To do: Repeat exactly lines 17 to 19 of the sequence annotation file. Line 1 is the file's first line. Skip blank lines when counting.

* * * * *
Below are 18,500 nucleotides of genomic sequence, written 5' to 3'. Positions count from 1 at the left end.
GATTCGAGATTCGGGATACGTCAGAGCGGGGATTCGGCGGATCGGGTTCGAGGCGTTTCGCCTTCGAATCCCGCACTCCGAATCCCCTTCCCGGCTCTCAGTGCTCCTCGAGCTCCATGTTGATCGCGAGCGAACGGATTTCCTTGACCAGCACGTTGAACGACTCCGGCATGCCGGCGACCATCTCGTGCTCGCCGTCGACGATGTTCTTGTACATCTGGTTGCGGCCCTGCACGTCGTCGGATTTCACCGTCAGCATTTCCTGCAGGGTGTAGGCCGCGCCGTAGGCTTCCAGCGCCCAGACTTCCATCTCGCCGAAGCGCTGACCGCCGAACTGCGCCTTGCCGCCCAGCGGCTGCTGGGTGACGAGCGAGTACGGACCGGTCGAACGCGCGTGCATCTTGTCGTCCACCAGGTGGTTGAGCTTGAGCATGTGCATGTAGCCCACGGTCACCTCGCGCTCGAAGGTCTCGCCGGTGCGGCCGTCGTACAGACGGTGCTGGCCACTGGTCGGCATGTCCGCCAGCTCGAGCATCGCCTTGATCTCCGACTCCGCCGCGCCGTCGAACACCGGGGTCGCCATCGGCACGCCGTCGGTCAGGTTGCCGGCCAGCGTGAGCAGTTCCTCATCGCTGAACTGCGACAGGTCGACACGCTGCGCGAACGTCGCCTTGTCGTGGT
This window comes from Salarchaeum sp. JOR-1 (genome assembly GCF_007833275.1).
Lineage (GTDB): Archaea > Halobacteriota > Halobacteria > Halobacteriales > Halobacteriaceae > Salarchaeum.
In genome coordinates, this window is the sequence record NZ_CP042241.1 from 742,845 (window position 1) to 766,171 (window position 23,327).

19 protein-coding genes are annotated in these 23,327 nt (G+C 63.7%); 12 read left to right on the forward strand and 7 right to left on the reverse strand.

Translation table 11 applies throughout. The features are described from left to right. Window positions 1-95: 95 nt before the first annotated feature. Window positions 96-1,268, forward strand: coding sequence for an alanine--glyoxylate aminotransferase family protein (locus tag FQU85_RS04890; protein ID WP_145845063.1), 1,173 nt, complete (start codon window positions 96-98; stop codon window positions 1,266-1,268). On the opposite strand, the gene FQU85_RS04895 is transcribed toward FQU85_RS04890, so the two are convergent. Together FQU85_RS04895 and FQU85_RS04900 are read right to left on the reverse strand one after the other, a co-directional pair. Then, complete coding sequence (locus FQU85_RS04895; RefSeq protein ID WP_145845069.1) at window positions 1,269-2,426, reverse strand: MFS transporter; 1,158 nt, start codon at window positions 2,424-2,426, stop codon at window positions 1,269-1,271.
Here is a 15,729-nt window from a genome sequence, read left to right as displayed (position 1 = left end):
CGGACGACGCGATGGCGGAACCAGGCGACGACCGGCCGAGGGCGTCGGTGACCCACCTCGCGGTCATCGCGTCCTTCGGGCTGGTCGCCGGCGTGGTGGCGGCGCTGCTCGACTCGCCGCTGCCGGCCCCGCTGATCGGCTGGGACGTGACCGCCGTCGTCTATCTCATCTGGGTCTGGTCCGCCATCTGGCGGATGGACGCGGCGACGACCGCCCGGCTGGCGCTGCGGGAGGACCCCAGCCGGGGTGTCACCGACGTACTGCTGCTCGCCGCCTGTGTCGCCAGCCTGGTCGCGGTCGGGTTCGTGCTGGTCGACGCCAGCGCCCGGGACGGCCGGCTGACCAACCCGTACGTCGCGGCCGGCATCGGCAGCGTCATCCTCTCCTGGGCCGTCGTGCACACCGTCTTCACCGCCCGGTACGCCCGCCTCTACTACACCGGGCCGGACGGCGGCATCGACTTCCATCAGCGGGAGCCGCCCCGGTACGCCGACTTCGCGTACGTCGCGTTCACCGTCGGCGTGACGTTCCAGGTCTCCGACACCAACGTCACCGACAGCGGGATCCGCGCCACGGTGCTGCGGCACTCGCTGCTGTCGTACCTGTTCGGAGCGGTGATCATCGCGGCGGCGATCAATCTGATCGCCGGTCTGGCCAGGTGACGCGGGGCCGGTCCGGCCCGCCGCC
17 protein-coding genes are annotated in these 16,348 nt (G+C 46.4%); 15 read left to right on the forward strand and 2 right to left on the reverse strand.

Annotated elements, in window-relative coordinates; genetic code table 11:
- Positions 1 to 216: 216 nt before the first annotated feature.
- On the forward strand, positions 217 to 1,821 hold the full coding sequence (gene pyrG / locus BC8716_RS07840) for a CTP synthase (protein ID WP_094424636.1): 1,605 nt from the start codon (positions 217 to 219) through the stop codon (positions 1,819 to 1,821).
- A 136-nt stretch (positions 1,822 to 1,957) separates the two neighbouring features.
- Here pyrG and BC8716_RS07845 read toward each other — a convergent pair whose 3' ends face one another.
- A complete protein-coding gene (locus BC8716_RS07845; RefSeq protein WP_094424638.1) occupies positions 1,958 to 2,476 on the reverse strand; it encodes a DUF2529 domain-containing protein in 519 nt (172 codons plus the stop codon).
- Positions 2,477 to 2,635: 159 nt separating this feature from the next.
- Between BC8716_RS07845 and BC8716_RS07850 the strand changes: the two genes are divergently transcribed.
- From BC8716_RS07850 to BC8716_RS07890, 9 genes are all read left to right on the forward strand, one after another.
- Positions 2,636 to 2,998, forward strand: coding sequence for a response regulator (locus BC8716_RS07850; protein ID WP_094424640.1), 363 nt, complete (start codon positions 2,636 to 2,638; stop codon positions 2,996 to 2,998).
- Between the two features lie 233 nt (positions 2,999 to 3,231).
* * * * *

- Positions 2,477 to 2,635: 159 nt separating this feature from the next.
- Between BC8716_RS07845 and BC8716_RS07850 the strand changes: the two genes are divergently transcribed.
- From BC8716_RS07850 to BC8716_RS07890, 9 genes are all read left to right on the forward strand, one after another.